Swimming with Humpback Whales at Ningaloo Reef

whale shark Ningaloo Exmouth

“Go, go, go!”

I pressed my mask to my face and launched into the water, tripping over my fin on the way down.

By the time I cleared out my mask the catamaran was gone, leaving six swimmers bobbing in a tight line, stomachs churning with nervous excitement. Daisy, the guide, pressed a waterproof radio to her ear as the pilot in the spotter plane relayed news of the humpback whales.

“300 meters away and heading straight for you,” the voice crackled.

“250 meters,” it said. “200.”

After that, a long pause and garbled words I couldn’t understand. I braced myself for the disappointing news that the humpbacks had changed direction.

“150 meters,” Daisy said. “They’re going slow, but they’re still coming right at us. Get ready to put your face in the water and watch me because I’ll be pointing at where you should look.”

“130 meters,” announced the radio.

My adrenaline was pumping and my thoughts became extremely simplified. I was tense, ready to follow any directions given so that I wouldn’t miss the whales. Whales are coming, I thought. I am in the water with whales. This is happening.

“OK, it’s time,” Daisy said. “Get under and remember to stay on the surface. They should be passing right underneath us.”

Heart pounding, I submerged my face in the water and scanned the hazy blue for a recognizable figure. Daisy’s arm extended out of the corner of my eye but I had already seen them: two enormous humpbacks, gliding directly beneath us, so close I nearly forgot to breathe.

WHALES, the voice in my head said. THOSE ARE WHALES.

Humpback whales

This makes me teary-eyed.

Humpbacks

AUUUGGGHH WHALES

They went so slowly I was able to admire every detail, from the white patterns that swirled at the edges of their bodies to the graceful curves of their flukes.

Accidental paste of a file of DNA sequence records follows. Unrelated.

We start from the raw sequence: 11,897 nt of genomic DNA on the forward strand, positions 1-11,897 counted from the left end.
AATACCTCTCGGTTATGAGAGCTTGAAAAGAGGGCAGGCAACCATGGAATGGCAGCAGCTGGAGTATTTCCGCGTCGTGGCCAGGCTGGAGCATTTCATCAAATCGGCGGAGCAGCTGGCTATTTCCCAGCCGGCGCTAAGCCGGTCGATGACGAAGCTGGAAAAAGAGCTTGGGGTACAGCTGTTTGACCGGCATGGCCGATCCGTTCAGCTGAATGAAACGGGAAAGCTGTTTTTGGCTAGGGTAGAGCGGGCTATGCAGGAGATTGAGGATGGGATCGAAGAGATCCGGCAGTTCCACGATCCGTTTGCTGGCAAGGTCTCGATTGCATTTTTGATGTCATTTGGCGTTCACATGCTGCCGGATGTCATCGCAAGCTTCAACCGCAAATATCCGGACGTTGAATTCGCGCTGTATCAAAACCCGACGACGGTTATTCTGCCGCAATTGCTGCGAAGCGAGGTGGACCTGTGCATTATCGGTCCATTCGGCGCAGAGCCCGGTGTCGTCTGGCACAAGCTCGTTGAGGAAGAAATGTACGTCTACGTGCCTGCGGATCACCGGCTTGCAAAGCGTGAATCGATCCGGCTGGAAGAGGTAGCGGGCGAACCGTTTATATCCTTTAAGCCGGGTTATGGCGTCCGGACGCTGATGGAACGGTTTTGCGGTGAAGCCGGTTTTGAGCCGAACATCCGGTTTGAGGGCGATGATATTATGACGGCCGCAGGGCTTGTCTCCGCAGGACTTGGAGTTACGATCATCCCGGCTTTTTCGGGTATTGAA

One whale shifted position ever so slightly, training a curious black eye on the six pairs of legs at the surface, before rotating back and continuing its journey.

* * * * *

When we sketched out our trip around Australia, there was a long list of places we didn’t want to miss, but very few experiences. One that topped the list for me was swimming with whale sharks at Ningaloo Reef.

But we got jobs in Adelaide, which changed the direction of our travels. Unless we sped our way through the Northern Territory, we’d reach the northwestern tip of Western Australia in late September, several weeks after whale shark season ended.

I made my peace with it, telling myself that I now had a new excuse to plan a trip to Mexico (where it was probably cheaper), but I was still bummed.

Then I read about the humpback whale swim. In 2016 Western Australia’s Department of Parks and Wildlife launched a trial where tourists could swim in the water with humpback whales. A handful of existing whale shark tour operators were trained to deliver the tour under very strict guidelines, including:

  • No swimming if there’s a calf in the pod
  • No swimming with whales who have been breaching or tail-slapping
  • Swimmers are to stay 30 meters from the whales
  • Maximum five swimmers in the water + guide

Swimming with whales is not guaranteed and any interaction is on the whale’s terms; under no circumstances should you approach them in the water. A spotter plane searches in a grid pattern to identify suitable pods, then watches their behavior at length before making a decision.

As soon as I read about this, I desperately wanted to do it, but told myself I didn’t. At nearly $400, it was a lot of money for what could turn out to be a very expensive boat ride.

Humpback whales underwater

I would do this all over again if I could afford it.

Then my birthday coincided with our arrival in Exmouth, and I got a $15 voucher from Red Balloon. That reminded me that I’d received a $150 Red Balloon voucher from my co-workers in Newcastle. There was a reputable company on the experience list offering the swim for $325 each; suddenly the total was a price I was willing to pay.

The instant I saw the whales I knew it had been worth it, something I’m very lucky to be able to say. There were three groups of swimmers on our boat, so even if one group is able to swim with whales, the others might have a completely different experience.